Supreme Court to Hear Case of Mexican National on Death Row
The Supreme Court has agreed to hear the case of Jose Medellin, a Mexican national on death row in Texas whose case was heard by the World Court (International Court of Justice in the Hague) last year. Medellin was denied the right to speak with the Mexican consulate after his arrest. The case has important international implications.
The question is whether the federal government can permit Texas to execute a Mexican whose rights under a binding international treaty were violated when he was tried and sentenced to death without Mexican officials being notified.
On March 31, the International Court of Justice ordered the United States to undertake "an effective review" of the convictions and sentences of the inmate, José Ernesto Medellín, and 50 other Mexicans under death sentences in nine states. The court, usually known as the World Court, ruled that all 51 had been deprived of their right under the Vienna Convention on Consular Relations to meet with Mexican government representatives.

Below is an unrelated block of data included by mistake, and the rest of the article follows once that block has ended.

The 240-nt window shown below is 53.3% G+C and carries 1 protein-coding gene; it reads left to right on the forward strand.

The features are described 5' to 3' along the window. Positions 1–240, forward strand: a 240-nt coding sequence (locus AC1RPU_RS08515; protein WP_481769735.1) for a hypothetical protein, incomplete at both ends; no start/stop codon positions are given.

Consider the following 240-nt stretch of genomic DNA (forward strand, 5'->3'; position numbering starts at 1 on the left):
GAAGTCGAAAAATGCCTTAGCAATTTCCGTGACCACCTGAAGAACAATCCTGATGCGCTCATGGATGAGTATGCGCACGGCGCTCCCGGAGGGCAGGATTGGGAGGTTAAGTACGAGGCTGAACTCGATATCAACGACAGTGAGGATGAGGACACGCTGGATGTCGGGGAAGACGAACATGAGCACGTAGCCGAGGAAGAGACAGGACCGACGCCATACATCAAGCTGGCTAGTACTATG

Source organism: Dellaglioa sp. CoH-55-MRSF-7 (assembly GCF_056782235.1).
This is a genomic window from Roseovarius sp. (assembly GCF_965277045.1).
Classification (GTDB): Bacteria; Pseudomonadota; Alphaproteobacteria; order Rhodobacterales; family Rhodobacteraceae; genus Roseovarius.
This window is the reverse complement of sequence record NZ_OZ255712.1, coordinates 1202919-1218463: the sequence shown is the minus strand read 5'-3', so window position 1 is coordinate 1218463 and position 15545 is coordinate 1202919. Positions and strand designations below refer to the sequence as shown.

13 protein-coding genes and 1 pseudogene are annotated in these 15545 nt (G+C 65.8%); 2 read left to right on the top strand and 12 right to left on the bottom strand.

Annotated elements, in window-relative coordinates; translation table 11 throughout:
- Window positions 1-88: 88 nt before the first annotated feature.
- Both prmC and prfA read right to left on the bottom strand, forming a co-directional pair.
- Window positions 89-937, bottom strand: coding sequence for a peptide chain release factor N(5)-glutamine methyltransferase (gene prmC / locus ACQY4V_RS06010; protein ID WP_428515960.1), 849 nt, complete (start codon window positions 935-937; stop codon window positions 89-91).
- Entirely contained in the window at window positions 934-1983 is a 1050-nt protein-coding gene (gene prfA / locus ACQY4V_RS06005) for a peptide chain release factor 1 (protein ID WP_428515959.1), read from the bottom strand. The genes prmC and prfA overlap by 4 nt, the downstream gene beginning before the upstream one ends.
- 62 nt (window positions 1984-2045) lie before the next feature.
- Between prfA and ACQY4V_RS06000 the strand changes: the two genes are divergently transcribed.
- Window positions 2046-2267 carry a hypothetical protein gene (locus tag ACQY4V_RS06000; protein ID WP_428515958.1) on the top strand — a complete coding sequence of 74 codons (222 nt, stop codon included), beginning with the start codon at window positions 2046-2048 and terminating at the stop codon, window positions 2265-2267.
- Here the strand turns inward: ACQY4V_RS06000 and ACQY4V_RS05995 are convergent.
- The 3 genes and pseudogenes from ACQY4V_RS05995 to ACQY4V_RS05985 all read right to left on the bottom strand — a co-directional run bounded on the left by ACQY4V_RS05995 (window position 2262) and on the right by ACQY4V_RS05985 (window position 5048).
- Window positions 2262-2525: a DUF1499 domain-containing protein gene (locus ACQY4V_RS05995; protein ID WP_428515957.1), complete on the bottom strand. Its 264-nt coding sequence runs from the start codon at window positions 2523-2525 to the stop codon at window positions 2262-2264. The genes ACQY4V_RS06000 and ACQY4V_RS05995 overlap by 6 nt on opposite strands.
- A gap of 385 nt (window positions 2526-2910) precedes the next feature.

Mexico was not notified that Mr. Medellin had been sentenced to death until three years after he arrived on death row. Mexico then sued in the World Court. The World Court did not reverse the conviction, but ordered the U.S. to review each case individually.
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